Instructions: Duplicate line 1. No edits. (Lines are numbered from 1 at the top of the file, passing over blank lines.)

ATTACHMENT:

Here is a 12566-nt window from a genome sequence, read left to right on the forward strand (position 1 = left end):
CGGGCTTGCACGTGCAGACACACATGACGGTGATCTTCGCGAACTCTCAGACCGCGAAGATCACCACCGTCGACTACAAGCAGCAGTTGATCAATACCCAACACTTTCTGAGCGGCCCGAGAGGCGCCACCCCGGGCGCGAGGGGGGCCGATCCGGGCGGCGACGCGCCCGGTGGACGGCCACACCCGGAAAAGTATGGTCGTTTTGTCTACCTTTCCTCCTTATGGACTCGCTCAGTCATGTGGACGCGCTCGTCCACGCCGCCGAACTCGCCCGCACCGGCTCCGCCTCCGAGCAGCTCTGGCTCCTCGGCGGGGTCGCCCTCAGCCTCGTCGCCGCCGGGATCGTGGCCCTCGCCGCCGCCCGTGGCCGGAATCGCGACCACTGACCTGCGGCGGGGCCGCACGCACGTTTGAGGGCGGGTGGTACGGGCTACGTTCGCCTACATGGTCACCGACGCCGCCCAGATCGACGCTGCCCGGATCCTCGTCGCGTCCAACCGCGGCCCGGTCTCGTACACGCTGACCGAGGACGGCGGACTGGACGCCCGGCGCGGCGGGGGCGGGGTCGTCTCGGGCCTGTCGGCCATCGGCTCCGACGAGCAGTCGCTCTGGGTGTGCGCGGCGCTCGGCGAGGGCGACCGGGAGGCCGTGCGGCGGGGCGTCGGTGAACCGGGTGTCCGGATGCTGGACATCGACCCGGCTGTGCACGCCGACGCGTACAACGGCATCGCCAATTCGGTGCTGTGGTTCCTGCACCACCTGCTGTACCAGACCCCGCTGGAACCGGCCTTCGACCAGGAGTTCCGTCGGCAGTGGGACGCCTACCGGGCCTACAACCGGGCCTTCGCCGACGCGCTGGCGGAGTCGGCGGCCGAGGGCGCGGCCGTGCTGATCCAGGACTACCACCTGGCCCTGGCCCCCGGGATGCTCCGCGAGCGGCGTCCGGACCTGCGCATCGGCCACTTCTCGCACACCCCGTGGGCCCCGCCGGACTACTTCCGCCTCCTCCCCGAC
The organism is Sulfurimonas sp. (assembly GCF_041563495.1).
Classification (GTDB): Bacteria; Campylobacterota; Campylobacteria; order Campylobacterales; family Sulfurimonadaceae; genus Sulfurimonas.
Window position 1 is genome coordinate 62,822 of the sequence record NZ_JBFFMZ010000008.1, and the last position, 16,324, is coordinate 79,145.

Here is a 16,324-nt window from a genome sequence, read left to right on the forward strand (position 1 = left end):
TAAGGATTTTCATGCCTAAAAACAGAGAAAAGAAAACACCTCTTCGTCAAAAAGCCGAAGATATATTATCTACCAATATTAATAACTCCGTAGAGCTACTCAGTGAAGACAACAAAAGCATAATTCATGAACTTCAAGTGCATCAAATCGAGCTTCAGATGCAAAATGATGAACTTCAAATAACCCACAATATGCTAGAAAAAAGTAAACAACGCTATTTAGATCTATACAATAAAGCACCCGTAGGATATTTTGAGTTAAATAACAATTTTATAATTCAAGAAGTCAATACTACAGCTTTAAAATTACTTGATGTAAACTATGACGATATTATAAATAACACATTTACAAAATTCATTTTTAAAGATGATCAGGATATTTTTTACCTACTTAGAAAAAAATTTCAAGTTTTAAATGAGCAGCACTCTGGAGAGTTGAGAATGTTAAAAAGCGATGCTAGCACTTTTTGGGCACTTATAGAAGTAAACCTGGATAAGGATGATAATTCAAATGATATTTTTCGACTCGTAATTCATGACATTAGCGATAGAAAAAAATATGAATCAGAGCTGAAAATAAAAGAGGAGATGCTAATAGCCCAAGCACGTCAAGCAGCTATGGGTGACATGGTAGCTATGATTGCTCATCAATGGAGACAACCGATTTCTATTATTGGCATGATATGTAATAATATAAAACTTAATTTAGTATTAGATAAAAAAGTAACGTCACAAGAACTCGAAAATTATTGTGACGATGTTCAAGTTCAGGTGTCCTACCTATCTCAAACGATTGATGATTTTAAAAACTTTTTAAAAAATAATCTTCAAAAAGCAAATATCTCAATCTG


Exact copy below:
Here is a 12566-nt window from a genome sequence, read left to right on the forward strand (position 1 = left end):